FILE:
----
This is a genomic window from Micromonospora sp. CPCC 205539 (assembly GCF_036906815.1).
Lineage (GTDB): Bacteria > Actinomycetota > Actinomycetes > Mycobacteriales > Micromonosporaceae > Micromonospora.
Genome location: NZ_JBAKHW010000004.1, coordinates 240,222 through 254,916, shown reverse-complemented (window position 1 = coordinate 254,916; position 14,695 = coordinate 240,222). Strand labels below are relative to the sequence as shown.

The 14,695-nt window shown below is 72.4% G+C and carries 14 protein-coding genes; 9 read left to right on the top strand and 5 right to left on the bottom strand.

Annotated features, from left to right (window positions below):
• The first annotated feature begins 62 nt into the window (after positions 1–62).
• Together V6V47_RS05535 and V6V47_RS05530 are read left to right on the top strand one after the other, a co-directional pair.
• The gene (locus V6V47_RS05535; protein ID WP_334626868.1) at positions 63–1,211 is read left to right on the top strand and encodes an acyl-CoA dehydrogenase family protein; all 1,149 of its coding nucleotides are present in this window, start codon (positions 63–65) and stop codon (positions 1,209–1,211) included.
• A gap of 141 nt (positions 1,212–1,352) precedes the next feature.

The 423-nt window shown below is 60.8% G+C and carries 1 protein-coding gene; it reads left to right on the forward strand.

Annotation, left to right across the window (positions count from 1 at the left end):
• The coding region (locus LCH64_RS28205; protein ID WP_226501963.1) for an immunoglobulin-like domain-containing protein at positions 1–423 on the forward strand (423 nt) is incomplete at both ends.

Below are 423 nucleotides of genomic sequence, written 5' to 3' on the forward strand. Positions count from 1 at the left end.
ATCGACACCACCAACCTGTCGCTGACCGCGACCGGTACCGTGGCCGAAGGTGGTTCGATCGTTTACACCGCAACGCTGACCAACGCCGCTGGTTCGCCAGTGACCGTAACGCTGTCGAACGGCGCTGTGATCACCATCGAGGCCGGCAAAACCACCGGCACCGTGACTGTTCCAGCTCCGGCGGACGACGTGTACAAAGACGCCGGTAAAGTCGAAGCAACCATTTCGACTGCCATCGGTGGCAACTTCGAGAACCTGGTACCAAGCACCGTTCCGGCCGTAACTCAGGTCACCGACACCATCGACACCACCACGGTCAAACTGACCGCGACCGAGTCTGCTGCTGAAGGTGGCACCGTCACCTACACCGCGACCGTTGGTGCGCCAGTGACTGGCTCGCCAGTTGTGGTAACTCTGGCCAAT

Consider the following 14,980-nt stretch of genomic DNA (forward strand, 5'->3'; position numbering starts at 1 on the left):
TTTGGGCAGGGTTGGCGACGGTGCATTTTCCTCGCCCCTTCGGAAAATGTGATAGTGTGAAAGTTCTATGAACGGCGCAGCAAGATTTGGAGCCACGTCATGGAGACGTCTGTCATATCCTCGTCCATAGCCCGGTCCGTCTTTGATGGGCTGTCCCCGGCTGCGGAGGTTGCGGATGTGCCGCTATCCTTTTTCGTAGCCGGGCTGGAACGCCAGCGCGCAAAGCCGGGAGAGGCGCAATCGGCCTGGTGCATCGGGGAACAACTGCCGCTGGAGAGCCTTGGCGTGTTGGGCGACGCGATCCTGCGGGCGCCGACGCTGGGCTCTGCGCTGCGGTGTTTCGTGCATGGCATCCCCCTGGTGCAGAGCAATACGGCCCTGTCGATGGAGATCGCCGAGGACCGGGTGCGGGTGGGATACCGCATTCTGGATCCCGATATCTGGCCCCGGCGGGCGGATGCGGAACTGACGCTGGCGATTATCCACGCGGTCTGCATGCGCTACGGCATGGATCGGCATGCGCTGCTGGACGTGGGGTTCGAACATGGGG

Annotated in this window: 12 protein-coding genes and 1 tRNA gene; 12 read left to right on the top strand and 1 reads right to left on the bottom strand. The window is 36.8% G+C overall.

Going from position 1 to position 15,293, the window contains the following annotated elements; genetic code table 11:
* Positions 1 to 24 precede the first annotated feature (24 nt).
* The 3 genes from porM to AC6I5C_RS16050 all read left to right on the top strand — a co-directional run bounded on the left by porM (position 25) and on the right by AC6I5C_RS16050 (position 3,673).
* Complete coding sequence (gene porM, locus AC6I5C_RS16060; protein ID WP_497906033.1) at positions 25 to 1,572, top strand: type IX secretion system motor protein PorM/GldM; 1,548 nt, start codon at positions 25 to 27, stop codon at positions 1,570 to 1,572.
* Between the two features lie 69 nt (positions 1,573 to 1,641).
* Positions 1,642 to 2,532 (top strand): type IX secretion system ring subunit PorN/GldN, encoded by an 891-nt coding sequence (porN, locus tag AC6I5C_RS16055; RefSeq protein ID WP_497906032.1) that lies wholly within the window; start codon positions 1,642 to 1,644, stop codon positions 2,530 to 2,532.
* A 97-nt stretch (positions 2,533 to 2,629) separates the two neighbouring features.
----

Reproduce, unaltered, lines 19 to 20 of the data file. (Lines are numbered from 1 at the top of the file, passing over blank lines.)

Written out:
* Positions 1 to 24 precede the first annotated feature (24 nt).
* The 3 genes from porM to AC6I5C_RS16050 all read left to right on the top strand — a co-directional run bounded on the left by porM (position 25) and on the right by AC6I5C_RS16050 (position 3,673).